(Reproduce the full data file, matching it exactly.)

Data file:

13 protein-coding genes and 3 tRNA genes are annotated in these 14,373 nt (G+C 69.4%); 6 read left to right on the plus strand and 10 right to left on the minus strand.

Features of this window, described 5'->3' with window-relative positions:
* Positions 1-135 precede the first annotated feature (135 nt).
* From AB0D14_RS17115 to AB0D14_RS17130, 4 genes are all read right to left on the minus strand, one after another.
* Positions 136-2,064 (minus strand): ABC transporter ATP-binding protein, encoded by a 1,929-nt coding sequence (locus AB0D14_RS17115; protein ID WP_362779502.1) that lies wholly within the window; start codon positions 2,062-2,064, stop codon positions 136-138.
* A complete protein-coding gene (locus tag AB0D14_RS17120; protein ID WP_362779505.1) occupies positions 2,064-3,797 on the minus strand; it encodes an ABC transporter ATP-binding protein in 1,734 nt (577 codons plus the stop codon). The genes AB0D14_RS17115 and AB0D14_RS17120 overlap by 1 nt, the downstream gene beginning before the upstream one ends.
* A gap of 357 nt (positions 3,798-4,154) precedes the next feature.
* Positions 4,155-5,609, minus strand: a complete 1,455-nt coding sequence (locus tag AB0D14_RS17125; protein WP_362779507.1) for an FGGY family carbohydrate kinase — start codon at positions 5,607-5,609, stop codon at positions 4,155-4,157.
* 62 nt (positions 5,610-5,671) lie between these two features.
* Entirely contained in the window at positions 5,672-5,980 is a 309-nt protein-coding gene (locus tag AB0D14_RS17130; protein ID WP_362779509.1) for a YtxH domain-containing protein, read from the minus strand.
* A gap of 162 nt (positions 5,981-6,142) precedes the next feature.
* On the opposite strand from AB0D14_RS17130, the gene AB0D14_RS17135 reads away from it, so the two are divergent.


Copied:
13 protein-coding genes and 3 tRNA genes are annotated in these 14,373 nt (G+C 69.4%); 6 read left to right on the plus strand and 10 right to left on the minus strand.

Features of this window, described 5'->3' with window-relative positions:
* Positions 1-135 precede the first annotated feature (135 nt).
* From AB0D14_RS17115 to AB0D14_RS17130, 4 genes are all read right to left on the minus strand, one after another.
* Positions 136-2,064 (minus strand): ABC transporter ATP-binding protein, encoded by a 1,929-nt coding sequence (locus AB0D14_RS17115; protein ID WP_362779502.1) that lies wholly within the window; start codon positions 2,062-2,064, stop codon positions 136-138.
* A complete protein-coding gene (locus tag AB0D14_RS17120; protein ID WP_362779505.1) occupies positions 2,064-3,797 on the minus strand; it encodes an ABC transporter ATP-binding protein in 1,734 nt (577 codons plus the stop codon). The genes AB0D14_RS17115 and AB0D14_RS17120 overlap by 1 nt, the downstream gene beginning before the upstream one ends.
* A gap of 357 nt (positions 3,798-4,154) precedes the next feature.
* Positions 4,155-5,609, minus strand: a complete 1,455-nt coding sequence (locus tag AB0D14_RS17125; protein WP_362779507.1) for an FGGY family carbohydrate kinase — start codon at positions 5,607-5,609, stop codon at positions 4,155-4,157.
* 62 nt (positions 5,610-5,671) lie between these two features.
* Entirely contained in the window at positions 5,672-5,980 is a 309-nt protein-coding gene (locus tag AB0D14_RS17130; protein ID WP_362779509.1) for a YtxH domain-containing protein, read from the minus strand.
* A gap of 162 nt (positions 5,981-6,142) precedes the next feature.
* On the opposite strand from AB0D14_RS17130, the gene AB0D14_RS17135 reads away from it, so the two are divergent.